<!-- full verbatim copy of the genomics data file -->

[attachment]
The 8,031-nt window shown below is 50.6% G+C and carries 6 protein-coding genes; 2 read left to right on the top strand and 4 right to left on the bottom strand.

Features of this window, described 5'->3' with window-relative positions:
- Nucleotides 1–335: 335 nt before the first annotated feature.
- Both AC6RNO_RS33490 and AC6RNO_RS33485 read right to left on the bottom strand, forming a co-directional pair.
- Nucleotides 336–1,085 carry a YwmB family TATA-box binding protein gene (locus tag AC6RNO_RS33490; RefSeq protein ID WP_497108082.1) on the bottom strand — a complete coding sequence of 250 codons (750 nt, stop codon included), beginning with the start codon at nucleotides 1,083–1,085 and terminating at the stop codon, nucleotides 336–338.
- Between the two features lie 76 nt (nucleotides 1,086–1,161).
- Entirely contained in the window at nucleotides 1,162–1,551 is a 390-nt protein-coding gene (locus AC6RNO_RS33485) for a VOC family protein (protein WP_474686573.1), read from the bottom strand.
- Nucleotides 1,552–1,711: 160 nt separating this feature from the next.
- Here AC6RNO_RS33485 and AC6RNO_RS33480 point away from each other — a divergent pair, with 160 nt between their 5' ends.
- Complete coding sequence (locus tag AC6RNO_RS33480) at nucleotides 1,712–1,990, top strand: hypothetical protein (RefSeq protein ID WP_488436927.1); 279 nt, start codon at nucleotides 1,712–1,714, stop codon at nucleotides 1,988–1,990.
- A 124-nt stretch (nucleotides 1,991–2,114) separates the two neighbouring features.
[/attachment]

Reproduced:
The 8,031-nt window shown below is 50.6% G+C and carries 6 protein-coding genes; 2 read left to right on the top strand and 4 right to left on the bottom strand.

Features of this window, described 5'->3' with window-relative positions:
- Nucleotides 1–335: 335 nt before the first annotated feature.
- Both AC6RNO_RS33490 and AC6RNO_RS33485 read right to left on the bottom strand, forming a co-directional pair.
- Nucleotides 336–1,085 carry a YwmB family TATA-box binding protein gene (locus tag AC6RNO_RS33490; RefSeq protein ID WP_497108082.1) on the bottom strand — a complete coding sequence of 250 codons (750 nt, stop codon included), beginning with the start codon at nucleotides 1,083–1,085 and terminating at the stop codon, nucleotides 336–338.
- Between the two features lie 76 nt (nucleotides 1,086–1,161).
- Entirely contained in the window at nucleotides 1,162–1,551 is a 390-nt protein-coding gene (locus AC6RNO_RS33485) for a VOC family protein (protein WP_474686573.1), read from the bottom strand.
- Nucleotides 1,552–1,711: 160 nt separating this feature from the next.
- Here AC6RNO_RS33485 and AC6RNO_RS33480 point away from each other — a divergent pair, with 160 nt between their 5' ends.
- Complete coding sequence (locus tag AC6RNO_RS33480) at nucleotides 1,712–1,990, top strand: hypothetical protein (RefSeq protein ID WP_488436927.1); 279 nt, start codon at nucleotides 1,712–1,714, stop codon at nucleotides 1,988–1,990.
- A 124-nt stretch (nucleotides 1,991–2,114) separates the two neighbouring features.